“We’re proud as we’re the only lo­ca­tion on the East Coast that’s a part of the U.S. Vets’ foot­print,” said Ray­mond O’Phar­row, a work­force coordinator who works through­out Wash­ing­ton, D.C., Mary­land and Vir­ginia. “We want to share be­cause we be­lieve in help­ing ev­ery vet­eran have a job and a roof over their head. I en­joy this work. I have an abil­ity to bring em­ploy­ers and re­sources to the fore­front and help peo­ple in need. … It’s mu­tual — more veter­ans will be­come em­ployed and our or­ga­ni­za­tion will con­tinue to be rel­e­vant through­out the re­gion.”

When it comes to help­ing ev­ery vet­eran and bring­ing re­sources to the fore­front, the Mary­land De­part­ment of Veter­ans Af­fairs (MDVA) was cre­ated by the state leg­is­la­ture in 1999 as an ex­ec­u­tive agency with the mis­sion of as­sist­ing veter­ans, ac­tive duty ser­vice mem­bers, their fam­i­lies and de­pen­dents in se­cur­ing ben­e­fits earned through mil­i­tary ser­vice. MDVA of­fers five pro­grams which in­clude the ser­vice and ben­e­fits pro­gram, the Char­lotte Hall Veter­ans Home, the Ceme­tery and Memo­rial pro­gram, the outreach and ad­vo­cacy pro­gram and the Mary­land Veter­ans Trust, ac­cord­ing to the or­ga­ni­za­tion’s web­site.

The outreach and ad­vo­cacy pro­gram’s mis­sion is to de­velop in­no­va­tive ways to seek out and in­form Mary­land’s veter­ans about ben­e­fits and ser­vices that are avail­able from fed­eral, state and lo­cal or­ga­ni­za­tions, as well as so­licit feed­back from veter­ans re­gard­ing their re­quests and needs for ad­di­tional ser­vices. It works closely with mul­ti­ple lo­cal, state and fed­eral agen­cies and non­profit or­ga­ni­za­tions to co­or­di­nate ef­forts to lo­cate and in­form Mary­land’s veter­ans, as well as to ex­pand ben­e­fits and ser­vices avail­able.

“We’re al­ways look­ing for op- por­tu­ni­ties to get out into the com­mu­nity and en­gage with our veter­ans. We have a re­spon­si­bil­ity to en­sure that 435,000 veter­ans across the state are aware of th­ese ben­e­fits and en­ti­tle­ments that they have earned as a re­sult of their mil­i­tary ser­vice,” said Mary­land De­part­ment of Veter­ans Af­fairs Outreach and Ad­vo­cacy Di­rec­tor Dana Hen­drick­son. “The bot­tom line is it’s sim­ply good for busi­ness. Our veter­ans come to the work­place with in­sur­mount­able skill sets. … If any­thing, it means that they might be more re­silient than the rest of the pop­u­la­tion be­cause they’ve had to over­come chal­lenges.”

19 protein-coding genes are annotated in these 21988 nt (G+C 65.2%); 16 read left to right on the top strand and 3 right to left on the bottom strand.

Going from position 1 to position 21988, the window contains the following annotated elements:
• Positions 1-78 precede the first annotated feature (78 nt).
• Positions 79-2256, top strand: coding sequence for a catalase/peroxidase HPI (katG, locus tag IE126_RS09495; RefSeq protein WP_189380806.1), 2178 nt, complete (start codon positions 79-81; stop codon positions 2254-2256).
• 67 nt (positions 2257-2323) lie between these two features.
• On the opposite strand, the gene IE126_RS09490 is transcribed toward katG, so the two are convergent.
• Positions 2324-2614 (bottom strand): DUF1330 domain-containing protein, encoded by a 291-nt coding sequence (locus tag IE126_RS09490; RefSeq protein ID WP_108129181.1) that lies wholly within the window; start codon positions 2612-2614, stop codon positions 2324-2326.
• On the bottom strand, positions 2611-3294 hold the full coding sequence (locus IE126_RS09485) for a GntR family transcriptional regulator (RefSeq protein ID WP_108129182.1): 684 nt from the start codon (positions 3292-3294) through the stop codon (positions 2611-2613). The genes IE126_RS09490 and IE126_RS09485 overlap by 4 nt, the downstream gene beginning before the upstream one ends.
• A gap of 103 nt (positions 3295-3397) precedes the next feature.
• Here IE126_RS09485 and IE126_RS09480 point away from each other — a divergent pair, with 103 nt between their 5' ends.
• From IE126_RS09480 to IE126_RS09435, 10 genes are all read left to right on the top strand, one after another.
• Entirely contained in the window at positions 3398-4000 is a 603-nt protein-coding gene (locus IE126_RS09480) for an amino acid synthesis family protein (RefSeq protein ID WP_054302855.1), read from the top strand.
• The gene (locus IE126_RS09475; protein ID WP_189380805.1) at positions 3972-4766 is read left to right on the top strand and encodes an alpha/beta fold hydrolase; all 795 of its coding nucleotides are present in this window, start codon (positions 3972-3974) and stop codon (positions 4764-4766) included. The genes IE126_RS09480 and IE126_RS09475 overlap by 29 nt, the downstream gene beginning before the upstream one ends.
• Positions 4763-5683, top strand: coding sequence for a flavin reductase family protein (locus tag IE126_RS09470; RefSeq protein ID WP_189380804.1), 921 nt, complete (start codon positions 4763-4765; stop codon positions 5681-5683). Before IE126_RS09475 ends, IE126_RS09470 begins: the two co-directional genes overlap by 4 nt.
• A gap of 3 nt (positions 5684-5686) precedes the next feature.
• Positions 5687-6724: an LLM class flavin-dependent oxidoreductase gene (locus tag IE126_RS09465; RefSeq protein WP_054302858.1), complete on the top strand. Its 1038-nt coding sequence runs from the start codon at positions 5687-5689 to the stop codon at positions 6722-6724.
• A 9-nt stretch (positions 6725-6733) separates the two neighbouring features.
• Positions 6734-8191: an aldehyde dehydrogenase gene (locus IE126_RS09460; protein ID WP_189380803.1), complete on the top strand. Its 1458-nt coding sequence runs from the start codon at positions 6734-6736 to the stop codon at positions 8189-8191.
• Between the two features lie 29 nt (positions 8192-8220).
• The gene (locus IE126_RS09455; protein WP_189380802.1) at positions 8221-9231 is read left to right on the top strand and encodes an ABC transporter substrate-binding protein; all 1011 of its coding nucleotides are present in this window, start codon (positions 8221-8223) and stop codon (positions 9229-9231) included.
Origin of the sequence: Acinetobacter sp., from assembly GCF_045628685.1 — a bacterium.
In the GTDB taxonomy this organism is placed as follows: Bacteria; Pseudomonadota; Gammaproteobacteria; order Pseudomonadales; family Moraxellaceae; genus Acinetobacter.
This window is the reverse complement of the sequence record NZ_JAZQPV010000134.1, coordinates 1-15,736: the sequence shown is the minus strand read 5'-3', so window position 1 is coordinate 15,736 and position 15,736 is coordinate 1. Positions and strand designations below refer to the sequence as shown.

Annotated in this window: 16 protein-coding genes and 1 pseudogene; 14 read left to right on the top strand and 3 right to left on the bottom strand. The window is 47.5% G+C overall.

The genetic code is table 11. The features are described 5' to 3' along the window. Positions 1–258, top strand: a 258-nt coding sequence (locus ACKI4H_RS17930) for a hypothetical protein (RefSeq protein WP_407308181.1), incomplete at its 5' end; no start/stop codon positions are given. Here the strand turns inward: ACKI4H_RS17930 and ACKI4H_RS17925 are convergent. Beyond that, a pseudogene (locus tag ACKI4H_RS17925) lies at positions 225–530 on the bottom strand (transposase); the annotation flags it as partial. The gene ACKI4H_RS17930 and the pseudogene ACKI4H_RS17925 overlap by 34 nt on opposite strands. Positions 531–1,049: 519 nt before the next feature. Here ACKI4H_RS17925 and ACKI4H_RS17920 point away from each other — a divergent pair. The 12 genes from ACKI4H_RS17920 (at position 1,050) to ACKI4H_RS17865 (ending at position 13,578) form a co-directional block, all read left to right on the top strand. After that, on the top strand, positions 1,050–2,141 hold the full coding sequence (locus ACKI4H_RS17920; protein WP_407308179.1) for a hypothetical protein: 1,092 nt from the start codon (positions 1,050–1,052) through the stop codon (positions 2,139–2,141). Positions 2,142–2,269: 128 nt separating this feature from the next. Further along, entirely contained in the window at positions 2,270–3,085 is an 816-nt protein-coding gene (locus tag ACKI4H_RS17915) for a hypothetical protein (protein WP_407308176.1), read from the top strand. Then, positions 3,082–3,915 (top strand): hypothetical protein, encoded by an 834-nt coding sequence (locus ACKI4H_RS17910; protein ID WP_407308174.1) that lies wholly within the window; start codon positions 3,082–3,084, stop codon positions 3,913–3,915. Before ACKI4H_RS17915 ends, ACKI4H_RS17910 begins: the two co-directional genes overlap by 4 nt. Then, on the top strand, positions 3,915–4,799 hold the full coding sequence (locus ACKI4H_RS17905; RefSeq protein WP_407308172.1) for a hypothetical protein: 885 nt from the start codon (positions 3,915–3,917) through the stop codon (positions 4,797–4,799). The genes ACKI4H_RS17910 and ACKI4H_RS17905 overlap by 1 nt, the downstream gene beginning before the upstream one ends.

“Veter­ans have done a great ser­vice to our coun­try,” said for­mer Anne Arun­del County Board of Ap­peals mem­ber James E. Rzep­kowski, who is now as­sis­tant sec­re­tary of DLLR’s di­vi­sion of work­force devel­op­ment and adult learning. “One thing I was taught as a child by my fa­ther, who served in the Mary­land Na­tional Guard, is that you re­spect those who served and you go the ex­tra mile when they need help. This is about bring­ing em­ploy­ers and veter­ans to­gether to make sure that when veter­ans leave ser­vice, they can take the skills that made them so crit­i­cal in our armed ser­vices and put those skills to work here at home.”

For veter­ans like Eric Jan­i­fer who served in the U.S. Army for 14 years, he’s just glad to know that there’s peo­ple like him seek­ing sup­port ser­vices.

“It just lets me know that I’m not out here alone,” said Jan­i­fer, a Lan­dover res­i­dent. “We’ve done our ser­vice for the coun­try and … it’s time for us to come to­gether.”

The EDC will host a veter­ans jobs and re­source fair ev­ery month, ex­cept Novem­ber, for the next five months. For more in­for­ma­tion, call 301-583-4650.